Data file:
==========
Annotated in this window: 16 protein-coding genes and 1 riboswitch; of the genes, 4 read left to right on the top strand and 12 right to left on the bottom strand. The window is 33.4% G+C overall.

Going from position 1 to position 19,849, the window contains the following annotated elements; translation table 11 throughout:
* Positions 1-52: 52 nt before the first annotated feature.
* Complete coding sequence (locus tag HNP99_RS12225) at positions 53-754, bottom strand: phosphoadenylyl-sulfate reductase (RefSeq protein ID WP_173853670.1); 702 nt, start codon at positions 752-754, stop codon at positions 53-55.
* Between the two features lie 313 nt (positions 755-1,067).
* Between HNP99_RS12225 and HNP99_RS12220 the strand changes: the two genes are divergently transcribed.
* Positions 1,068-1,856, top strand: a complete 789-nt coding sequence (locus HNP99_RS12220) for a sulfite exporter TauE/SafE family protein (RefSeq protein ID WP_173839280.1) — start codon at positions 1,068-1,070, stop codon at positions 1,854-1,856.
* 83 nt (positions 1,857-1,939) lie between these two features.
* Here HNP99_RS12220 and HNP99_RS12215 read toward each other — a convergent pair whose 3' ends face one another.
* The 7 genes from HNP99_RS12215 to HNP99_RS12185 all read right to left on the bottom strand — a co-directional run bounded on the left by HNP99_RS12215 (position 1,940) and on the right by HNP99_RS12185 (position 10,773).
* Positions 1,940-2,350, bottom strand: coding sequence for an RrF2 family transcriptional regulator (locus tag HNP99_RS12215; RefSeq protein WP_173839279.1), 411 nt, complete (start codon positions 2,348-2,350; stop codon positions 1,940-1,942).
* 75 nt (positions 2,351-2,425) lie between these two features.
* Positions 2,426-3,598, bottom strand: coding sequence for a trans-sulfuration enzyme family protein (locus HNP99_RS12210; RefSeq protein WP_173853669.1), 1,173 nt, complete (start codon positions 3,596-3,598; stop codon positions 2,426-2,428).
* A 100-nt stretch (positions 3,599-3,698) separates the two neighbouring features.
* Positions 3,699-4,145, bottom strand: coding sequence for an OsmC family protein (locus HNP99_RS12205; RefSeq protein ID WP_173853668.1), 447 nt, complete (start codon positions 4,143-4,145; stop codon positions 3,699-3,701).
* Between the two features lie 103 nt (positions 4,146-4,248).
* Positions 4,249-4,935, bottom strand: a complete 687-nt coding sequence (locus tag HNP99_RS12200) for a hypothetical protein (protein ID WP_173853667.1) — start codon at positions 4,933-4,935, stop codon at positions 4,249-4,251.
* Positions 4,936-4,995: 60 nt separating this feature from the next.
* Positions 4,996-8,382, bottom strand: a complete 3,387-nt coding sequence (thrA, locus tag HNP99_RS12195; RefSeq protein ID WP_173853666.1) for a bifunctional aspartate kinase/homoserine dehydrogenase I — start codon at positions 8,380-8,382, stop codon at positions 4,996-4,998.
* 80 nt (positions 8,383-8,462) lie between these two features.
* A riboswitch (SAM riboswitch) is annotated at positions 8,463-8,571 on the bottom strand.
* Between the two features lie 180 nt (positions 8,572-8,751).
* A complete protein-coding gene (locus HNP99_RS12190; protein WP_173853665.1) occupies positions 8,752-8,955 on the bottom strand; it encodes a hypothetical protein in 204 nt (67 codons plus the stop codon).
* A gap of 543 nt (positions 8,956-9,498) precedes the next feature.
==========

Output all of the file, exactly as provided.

Annotated in this window: 16 protein-coding genes and 1 riboswitch; of the genes, 4 read left to right on the top strand and 12 right to left on the bottom strand. The window is 33.4% G+C overall.

Going from position 1 to position 19,849, the window contains the following annotated elements; translation table 11 throughout:
* Positions 1-52: 52 nt before the first annotated feature.
* Complete coding sequence (locus tag HNP99_RS12225) at positions 53-754, bottom strand: phosphoadenylyl-sulfate reductase (RefSeq protein ID WP_173853670.1); 702 nt, start codon at positions 752-754, stop codon at positions 53-55.
* Between the two features lie 313 nt (positions 755-1,067).
* Between HNP99_RS12225 and HNP99_RS12220 the strand changes: the two genes are divergently transcribed.
* Positions 1,068-1,856, top strand: a complete 789-nt coding sequence (locus HNP99_RS12220) for a sulfite exporter TauE/SafE family protein (RefSeq protein ID WP_173839280.1) — start codon at positions 1,068-1,070, stop codon at positions 1,854-1,856.
* 83 nt (positions 1,857-1,939) lie between these two features.
* Here HNP99_RS12220 and HNP99_RS12215 read toward each other — a convergent pair whose 3' ends face one another.
* The 7 genes from HNP99_RS12215 to HNP99_RS12185 all read right to left on the bottom strand — a co-directional run bounded on the left by HNP99_RS12215 (position 1,940) and on the right by HNP99_RS12185 (position 10,773).
* Positions 1,940-2,350, bottom strand: coding sequence for an RrF2 family transcriptional regulator (locus tag HNP99_RS12215; RefSeq protein WP_173839279.1), 411 nt, complete (start codon positions 2,348-2,350; stop codon positions 1,940-1,942).
* 75 nt (positions 2,351-2,425) lie between these two features.
* Positions 2,426-3,598, bottom strand: coding sequence for a trans-sulfuration enzyme family protein (locus HNP99_RS12210; RefSeq protein WP_173853669.1), 1,173 nt, complete (start codon positions 3,596-3,598; stop codon positions 2,426-2,428).
* A 100-nt stretch (positions 3,599-3,698) separates the two neighbouring features.
* Positions 3,699-4,145, bottom strand: coding sequence for an OsmC family protein (locus HNP99_RS12205; RefSeq protein ID WP_173853668.1), 447 nt, complete (start codon positions 4,143-4,145; stop codon positions 3,699-3,701).
* Between the two features lie 103 nt (positions 4,146-4,248).
* Positions 4,249-4,935, bottom strand: a complete 687-nt coding sequence (locus tag HNP99_RS12200) for a hypothetical protein (protein ID WP_173853667.1) — start codon at positions 4,933-4,935, stop codon at positions 4,249-4,251.
* Positions 4,936-4,995: 60 nt separating this feature from the next.
* Positions 4,996-8,382, bottom strand: a complete 3,387-nt coding sequence (thrA, locus tag HNP99_RS12195; RefSeq protein ID WP_173853666.1) for a bifunctional aspartate kinase/homoserine dehydrogenase I — start codon at positions 8,380-8,382, stop codon at positions 4,996-4,998.
* 80 nt (positions 8,383-8,462) lie between these two features.
* A riboswitch (SAM riboswitch) is annotated at positions 8,463-8,571 on the bottom strand.
* Between the two features lie 180 nt (positions 8,572-8,751).
* A complete protein-coding gene (locus HNP99_RS12190; protein WP_173853665.1) occupies positions 8,752-8,955 on the bottom strand; it encodes a hypothetical protein in 204 nt (67 codons plus the stop codon).
* A gap of 543 nt (positions 8,956-9,498) precedes the next feature.